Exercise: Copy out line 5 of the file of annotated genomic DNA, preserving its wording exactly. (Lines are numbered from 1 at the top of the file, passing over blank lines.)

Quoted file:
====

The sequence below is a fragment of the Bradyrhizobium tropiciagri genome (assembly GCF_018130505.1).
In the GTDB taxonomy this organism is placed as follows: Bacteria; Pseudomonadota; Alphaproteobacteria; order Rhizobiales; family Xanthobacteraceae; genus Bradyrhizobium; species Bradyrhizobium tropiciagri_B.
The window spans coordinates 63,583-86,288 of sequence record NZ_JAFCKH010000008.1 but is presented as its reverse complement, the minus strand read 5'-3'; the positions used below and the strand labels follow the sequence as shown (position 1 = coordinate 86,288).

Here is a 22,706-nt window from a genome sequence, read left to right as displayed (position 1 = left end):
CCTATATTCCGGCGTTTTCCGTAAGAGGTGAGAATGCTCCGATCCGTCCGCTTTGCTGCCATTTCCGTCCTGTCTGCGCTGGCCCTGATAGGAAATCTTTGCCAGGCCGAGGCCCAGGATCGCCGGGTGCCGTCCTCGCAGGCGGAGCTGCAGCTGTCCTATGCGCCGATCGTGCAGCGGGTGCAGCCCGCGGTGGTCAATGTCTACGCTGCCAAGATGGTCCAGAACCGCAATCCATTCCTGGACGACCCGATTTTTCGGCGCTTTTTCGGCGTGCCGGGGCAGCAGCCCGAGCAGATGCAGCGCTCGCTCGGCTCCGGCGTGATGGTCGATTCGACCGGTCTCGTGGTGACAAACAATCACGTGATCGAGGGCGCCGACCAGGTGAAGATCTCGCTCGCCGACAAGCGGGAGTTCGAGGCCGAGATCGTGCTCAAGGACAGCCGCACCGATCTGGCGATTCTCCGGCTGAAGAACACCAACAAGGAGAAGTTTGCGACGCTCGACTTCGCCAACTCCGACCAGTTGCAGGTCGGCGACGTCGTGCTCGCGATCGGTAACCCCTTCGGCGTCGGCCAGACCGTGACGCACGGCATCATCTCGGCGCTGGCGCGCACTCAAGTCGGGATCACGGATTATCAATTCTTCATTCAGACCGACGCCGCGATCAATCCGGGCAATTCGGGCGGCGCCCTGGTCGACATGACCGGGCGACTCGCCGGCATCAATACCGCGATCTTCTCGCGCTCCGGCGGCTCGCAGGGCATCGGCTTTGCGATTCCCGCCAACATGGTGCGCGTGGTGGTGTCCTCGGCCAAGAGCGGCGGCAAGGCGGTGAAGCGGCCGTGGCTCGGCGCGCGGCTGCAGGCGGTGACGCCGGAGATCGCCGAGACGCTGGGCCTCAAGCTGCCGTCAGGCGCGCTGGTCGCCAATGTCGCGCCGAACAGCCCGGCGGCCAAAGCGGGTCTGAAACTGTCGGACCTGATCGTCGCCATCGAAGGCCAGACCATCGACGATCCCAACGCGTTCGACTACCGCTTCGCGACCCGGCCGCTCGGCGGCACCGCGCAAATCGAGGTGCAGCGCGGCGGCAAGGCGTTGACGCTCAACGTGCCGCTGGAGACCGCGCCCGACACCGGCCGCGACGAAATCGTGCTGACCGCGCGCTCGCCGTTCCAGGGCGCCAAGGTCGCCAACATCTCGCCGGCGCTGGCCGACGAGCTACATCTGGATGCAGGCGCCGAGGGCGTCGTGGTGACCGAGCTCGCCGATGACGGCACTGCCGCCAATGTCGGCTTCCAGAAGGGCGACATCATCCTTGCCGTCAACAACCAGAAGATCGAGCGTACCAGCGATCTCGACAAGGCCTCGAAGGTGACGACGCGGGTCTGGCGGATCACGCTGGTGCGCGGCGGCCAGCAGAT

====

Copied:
CCTATATTCCGGCGTTTTCCGTAAGAGGTGAGAATGCTCCGATCCGTCCGCTTTGCTGCCATTTCCGTCCTGTCTGCGCTGGCCCTGATAGGAAATCTTTGCCAGGCCGAGGCCCAGGATCGCCGGGTGCCGTCCTCGCAGGCGGAGCTGCAGCTGTCCTATGCGCCGATCGTGCAGCGGGTGCAGCCCGCGGTGGTCAATGTCTACGCTGCCAAGATGGTCCAGAACCGCAATCCATTCCTGGACGACCCGATTTTTCGGCGCTTTTTCGGCGTGCCGGGGCAGCAGCCCGAGCAGATGCAGCGCTCGCTCGGCTCCGGCGTGATGGTCGATTCGACCGGTCTCGTGGTGACAAACAATCACGTGATCGAGGGCGCCGACCAGGTGAAGATCTCGCTCGCCGACAAGCGGGAGTTCGAGGCCGAGATCGTGCTCAAGGACAGCCGCACCGATCTGGCGATTCTCCGGCTGAAGAACACCAACAAGGAGAAGTTTGCGACGCTCGACTTCGCCAACTCCGACCAGTTGCAGGTCGGCGACGTCGTGCTCGCGATCGGTAACCCCTTCGGCGTCGGCCAGACCGTGACGCACGGCATCATCTCGGCGCTGGCGCGCACTCAAGTCGGGATCACGGATTATCAATTCTTCATTCAGACCGACGCCGCGATCAATCCGGGCAATTCGGGCGGCGCCCTGGTCGACATGACCGGGCGACTCGCCGGCATCAATACCGCGATCTTCTCGCGCTCCGGCGGCTCGCAGGGCATCGGCTTTGCGATTCCCGCCAACATGGTGCGCGTGGTGGTGTCCTCGGCCAAGAGCGGCGGCAAGGCGGTGAAGCGGCCGTGGCTCGGCGCGCGGCTGCAGGCGGTGACGCCGGAGATCGCCGAGACGCTGGGCCTCAAGCTGCCGTCAGGCGCGCTGGTCGCCAATGTCGCGCCGAACAGCCCGGCGGCCAAAGCGGGTCTGAAACTGTCGGACCTGATCGTCGCCATCGAAGGCCAGACCATCGACGATCCCAACGCGTTCGACTACCGCTTCGCGACCCGGCCGCTCGGCGGCACCGCGCAAATCGAGGTGCAGCGCGGCGGCAAGGCGTTGACGCTCAACGTGCCGCTGGAGACCGCGCCCGACACCGGCCGCGACGAAATCGTGCTGACCGCGCGCTCGCCGTTCCAGGGCGCCAAGGTCGCCAACATCTCGCCGGCGCTGGCCGACGAGCTACATCTGGATGCAGGCGCCGAGGGCGTCGTGGTGACCGAGCTCGCCGATGACGGCACTGCCGCCAATGTCGGCTTCCAGAAGGGCGACATCATCCTTGCCGTCAACAACCAGAAGATCGAGCGTACCAGCGATCTCGACAAGGCCTCGAAGGTGACGACGCGGGTCTGGCGGATCACGCTGGTGCGCGGCGGCCAGCAGAT